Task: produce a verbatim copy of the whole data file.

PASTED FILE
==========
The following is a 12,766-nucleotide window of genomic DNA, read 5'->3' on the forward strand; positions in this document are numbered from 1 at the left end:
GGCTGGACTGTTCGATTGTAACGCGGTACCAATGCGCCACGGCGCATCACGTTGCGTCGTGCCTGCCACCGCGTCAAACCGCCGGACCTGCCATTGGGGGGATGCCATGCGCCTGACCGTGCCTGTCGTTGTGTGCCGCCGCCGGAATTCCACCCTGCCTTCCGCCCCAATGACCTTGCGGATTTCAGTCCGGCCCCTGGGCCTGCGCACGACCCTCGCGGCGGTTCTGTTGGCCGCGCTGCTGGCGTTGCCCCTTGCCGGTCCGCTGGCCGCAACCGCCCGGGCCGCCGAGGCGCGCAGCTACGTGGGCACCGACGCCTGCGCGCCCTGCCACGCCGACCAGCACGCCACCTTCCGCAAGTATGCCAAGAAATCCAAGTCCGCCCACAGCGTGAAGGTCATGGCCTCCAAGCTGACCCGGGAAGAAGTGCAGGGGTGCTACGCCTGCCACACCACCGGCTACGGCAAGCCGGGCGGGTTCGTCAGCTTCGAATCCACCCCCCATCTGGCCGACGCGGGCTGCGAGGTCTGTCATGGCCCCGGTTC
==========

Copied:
The following is a 12,766-nucleotide window of genomic DNA, read 5'->3' on the forward strand; positions in this document are numbered from 1 at the left end:
GGCTGGACTGTTCGATTGTAACGCGGTACCAATGCGCCACGGCGCATCACGTTGCGTCGTGCCTGCCACCGCGTCAAACCGCCGGACCTGCCATTGGGGGGATGCCATGCGCCTGACCGTGCCTGTCGTTGTGTGCCGCCGCCGGAATTCCACCCTGCCTTCCGCCCCAATGACCTTGCGGATTTCAGTCCGGCCCCTGGGCCTGCGCACGACCCTCGCGGCGGTTCTGTTGGCCGCGCTGCTGGCGTTGCCCCTTGCCGGTCCGCTGGCCGCAACCGCCCGGGCCGCCGAGGCGCGCAGCTACGTGGGCACCGACGCCTGCGCGCCCTGCCACGCCGACCAGCACGCCACCTTCCGCAAGTATGCCAAGAAATCCAAGTCCGCCCACAGCGTGAAGGTCATGGCCTCCAAGCTGACCCGGGAAGAAGTGCAGGGGTGCTACGCCTGCCACACCACCGGCTACGGCAAGCCGGGCGGGTTCGTCAGCTTCGAATCCACCCCCCATCTGGCCGACGCGGGCTGCGAGGTCTGTCATGGCCCCGGTTC